Roedy Green wrote:

> On Sun, 27 Jul 2003 19:29:50 GMT, Joseph Millar
> <(E-Mail Removed)> wrote or quoted :
>
>
>>jobject NewDirectByteBuffer(JNIEnv* env, void* address, jlong capacity);

>
>
> what would be the advantage of this over a ordinary byte array?
>


The data isn't moved in memory by the garbage collector (it doesn't come
out of the heap but is separately allocated from system memory).

Mark Thornton

 
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Joseph Millar
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      07-28-2003
On Sun, 27 Jul 2003 22:01:10 +0100, Mark Thornton <(E-Mail Removed)>
wrote:
> Roedy Green wrote:
>
> > On Sun, 27 Jul 2003 19:29:50 GMT, Joseph Millar
> > <(E-Mail Removed)> wrote or quoted :
> >
> >
> >>jobject NewDirectByteBuffer(JNIEnv* env, void* address, jlong capacity);

> >
> >
> > what would be the advantage of this over a ordinary byte array?
> >

>
> The data isn't moved in memory by the garbage collector (it doesn't come
> out of the heap but is separately allocated from system memory).


Yep. A byte array in Java is an object and the JVM can move
it around depending on its own needs. The JNI api allows
the native access of a Java array once it's pinned, but the
opposite has not been true until 1.4. The new api will give
you the ability to create a Java array with a backing store
that is allocated from somewhere other than the Java heap or
stack. I can see it being extremely useful in embedded
environments and other places where Java must interface with
outside code.

--Joe
 
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Peter Szymanski
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Posts: n/a
 
      07-28-2003
Hi,
Im a bit of newbie, but I have also recently been trying this stuff for
image acquisition, I am having alot of performance issues with the
BufferedImage.

<c file>
JNIEXPORT jobject JNICALL Java_CameraEpixJNI_doNativeMapBuffer
(JNIEnv *env, jobject obj, jint cardNum, jint bufNum){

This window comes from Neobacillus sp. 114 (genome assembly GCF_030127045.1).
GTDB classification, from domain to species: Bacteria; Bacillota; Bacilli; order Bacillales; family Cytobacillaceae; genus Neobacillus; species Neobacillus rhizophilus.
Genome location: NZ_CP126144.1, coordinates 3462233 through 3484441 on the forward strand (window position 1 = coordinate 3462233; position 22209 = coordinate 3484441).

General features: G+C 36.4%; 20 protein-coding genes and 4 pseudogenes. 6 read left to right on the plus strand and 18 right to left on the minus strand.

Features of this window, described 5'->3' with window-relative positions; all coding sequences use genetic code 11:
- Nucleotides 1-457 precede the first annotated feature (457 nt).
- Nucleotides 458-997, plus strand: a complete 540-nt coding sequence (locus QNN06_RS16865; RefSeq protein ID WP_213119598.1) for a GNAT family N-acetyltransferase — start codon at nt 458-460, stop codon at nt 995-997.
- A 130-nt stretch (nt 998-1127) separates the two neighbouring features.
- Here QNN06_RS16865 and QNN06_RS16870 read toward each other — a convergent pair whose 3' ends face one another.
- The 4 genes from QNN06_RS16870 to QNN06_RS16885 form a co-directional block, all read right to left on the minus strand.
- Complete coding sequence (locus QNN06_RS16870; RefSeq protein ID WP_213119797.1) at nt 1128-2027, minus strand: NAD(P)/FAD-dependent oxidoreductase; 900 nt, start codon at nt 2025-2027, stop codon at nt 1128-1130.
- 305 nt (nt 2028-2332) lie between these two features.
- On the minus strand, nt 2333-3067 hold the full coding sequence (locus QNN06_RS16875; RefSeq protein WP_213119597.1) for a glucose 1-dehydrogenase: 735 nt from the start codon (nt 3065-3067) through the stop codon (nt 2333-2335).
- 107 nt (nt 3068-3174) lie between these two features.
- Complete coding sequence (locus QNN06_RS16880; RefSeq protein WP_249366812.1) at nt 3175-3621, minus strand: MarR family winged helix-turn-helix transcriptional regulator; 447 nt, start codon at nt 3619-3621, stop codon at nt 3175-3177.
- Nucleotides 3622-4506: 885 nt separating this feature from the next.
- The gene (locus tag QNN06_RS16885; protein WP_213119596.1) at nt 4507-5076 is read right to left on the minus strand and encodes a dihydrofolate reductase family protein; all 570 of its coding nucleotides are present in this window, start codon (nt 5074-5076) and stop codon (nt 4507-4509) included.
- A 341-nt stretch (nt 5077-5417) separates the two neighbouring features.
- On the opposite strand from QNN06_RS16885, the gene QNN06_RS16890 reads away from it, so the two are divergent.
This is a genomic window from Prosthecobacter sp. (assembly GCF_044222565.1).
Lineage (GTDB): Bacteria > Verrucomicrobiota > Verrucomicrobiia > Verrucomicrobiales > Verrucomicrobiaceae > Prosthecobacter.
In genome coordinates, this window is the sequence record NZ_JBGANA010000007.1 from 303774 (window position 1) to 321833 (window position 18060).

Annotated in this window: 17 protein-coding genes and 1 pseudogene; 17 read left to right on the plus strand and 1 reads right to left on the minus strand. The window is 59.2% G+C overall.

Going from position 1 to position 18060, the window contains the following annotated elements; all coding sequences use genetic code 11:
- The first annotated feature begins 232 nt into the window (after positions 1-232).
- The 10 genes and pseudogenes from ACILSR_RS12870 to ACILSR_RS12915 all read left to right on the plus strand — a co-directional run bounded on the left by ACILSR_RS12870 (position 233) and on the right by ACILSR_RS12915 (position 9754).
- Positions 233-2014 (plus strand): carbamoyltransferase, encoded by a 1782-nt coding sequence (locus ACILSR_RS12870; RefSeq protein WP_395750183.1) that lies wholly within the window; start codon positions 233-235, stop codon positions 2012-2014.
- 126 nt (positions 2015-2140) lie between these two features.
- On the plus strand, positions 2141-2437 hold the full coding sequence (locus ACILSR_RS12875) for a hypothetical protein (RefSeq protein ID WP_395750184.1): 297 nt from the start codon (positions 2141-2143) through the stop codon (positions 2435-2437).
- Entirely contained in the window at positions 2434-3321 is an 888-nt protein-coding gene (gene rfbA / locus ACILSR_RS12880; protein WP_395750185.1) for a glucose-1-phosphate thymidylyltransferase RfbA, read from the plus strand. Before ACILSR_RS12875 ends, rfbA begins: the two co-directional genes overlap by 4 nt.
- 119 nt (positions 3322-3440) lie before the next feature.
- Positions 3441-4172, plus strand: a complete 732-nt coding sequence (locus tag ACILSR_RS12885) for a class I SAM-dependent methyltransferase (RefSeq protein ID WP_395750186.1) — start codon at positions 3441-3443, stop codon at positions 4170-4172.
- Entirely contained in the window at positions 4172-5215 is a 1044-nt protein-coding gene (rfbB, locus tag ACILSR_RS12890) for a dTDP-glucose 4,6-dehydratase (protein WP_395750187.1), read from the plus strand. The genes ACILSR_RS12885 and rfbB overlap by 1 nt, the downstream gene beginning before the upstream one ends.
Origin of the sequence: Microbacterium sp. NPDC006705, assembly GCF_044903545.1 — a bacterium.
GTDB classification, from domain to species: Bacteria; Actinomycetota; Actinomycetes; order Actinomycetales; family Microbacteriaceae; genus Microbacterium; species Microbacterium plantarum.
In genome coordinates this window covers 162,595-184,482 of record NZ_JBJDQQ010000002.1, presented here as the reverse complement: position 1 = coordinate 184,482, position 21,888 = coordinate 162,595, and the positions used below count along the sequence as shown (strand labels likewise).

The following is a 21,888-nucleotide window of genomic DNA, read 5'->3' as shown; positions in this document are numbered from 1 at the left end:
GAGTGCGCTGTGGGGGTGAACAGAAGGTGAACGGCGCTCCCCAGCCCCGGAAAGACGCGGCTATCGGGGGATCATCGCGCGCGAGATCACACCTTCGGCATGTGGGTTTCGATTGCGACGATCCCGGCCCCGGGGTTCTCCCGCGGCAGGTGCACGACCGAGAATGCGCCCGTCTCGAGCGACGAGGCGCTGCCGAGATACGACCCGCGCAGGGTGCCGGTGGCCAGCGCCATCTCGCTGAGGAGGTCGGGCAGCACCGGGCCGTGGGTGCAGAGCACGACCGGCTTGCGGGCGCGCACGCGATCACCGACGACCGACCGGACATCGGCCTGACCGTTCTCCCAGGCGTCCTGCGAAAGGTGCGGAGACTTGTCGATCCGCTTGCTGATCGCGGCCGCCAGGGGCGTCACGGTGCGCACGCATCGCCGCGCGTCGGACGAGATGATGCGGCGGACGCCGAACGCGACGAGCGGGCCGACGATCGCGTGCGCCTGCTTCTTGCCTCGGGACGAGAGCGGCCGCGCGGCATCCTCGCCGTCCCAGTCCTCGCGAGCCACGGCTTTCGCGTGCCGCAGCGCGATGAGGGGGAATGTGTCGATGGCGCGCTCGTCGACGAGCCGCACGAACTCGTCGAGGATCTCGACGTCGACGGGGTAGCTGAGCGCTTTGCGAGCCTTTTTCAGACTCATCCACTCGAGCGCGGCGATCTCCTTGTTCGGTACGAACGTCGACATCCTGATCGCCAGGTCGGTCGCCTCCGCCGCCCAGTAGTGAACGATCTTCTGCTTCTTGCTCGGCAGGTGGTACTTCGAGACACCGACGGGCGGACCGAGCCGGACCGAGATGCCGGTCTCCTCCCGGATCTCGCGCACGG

...
//(membuffer malloced earlier)
return (*env)->NewDirectByteBuffer(env, membuf, capacity);
....

}
</c>
<java>
this.frame = doNativeMapBuffer(this.epixCardNumber, ++frameBuf);//Frame is
ByteBuffer
</java>
currently in java, whenever the application needs the BufferedImage, I use
the 'bulk get' ByteBuffer.get(byte[] into, offset, length) method, where
the into[] array has been used to create the member BufferedImage variable
in the constructor of the camera class.

By the way,
does anyone know if the BufferedImage can be 'wrapped' around the
DirectByteBuffer? to get rid of the copying?

Regards,
Peter


regards,
Peter.

Mironov Leonid wrote:

> Guys , hi !
>
> I have the following problem :
>
> i want to create something similar to windows' FileMapping.
> I have an application in C that had allocated some memory buffer and
> now it writes to this buffer every once in a while.
>
> I want this buffer to be available for reading from JAVA applications,
> but :
> since performance is really an issue here, i don't want to issue a jni
> call
> each time i want my java application needs to access the buffer, (even
> if the C application can fire some kind of event)
>
> I would like the java app. call the jni method once, get the shared
> memory location and be able to treat it as a buffer as well - with
> changes appearing directly as they are seen to the C program.
> (For example the Java app. could spin loop on some location in the
> shared memory and act as soon the value changes...)
>
> Is there a conceptual problem to accomplish my mission ?
> If not ,how can i achieve that ?
> thanks in advance.
>
> Lenny